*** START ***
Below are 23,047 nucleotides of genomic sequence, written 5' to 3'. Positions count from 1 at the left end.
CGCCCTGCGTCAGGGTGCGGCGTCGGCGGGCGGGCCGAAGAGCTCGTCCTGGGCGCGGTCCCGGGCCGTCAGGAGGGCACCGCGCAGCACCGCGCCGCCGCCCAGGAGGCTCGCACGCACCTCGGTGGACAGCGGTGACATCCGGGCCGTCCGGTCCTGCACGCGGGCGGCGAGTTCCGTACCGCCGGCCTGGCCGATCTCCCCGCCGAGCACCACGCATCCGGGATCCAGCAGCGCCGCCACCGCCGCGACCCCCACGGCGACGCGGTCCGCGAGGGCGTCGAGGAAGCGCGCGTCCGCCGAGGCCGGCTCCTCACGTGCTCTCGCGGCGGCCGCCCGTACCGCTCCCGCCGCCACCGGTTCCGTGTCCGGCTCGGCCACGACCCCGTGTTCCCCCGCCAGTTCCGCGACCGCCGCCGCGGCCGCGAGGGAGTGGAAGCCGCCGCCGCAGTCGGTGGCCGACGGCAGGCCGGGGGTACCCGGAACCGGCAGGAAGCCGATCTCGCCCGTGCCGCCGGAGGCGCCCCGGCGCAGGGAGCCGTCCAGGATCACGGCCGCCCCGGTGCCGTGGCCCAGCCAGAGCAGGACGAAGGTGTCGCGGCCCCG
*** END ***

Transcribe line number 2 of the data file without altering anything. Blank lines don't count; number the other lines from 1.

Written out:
CGCCCTGCGTCAGGGTGCGGCGTCGGCGGGCGGGCCGAAGAGCTCGTCCTGGGCGCGGTCCCGGGCCGTCAGGAGGGCACCGCGCAGCACCGCGCCGCCGCCCAGGAGGCTCGCACGCACCTCGGTGGACAGCGGTGACATCCGGGCCGTCCGGTCCTGCACGCGGGCGGCGAGTTCCGTACCGCCGGCCTGGCCGATCTCCCCGCCGAGCACCACGCATCCGGGATCCAGCAGCGCCGCCACCGCCGCGACCCCCACGGCGACGCGGTCCGCGAGGGCGTCGAGGAAGCGCGCGTCCGCCGAGGCCGGCTCCTCACGTGCTCTCGCGGCGGCCGCCCGTACCGCTCCCGCCGCCACCGGTTCCGTGTCCGGCTCGGCCACGACCCCGTGTTCCCCCGCCAGTTCCGCGACCGCCGCCGCGGCCGCGAGGGAGTGGAAGCCGCCGCCGCAGTCGGTGGCCGACGGCAGGCCGGGGGTACCCGGAACCGGCAGGAAGCCGATCTCGCCCGTGCCGCCGGAGGCGCCCCGGCGCAGGGAGCCGTCCAGGATCACGGCCGCCCCGGTGCCGTGGCCCAGCCAGAGCAGGACGAAGGTGTCGCGGCCCCG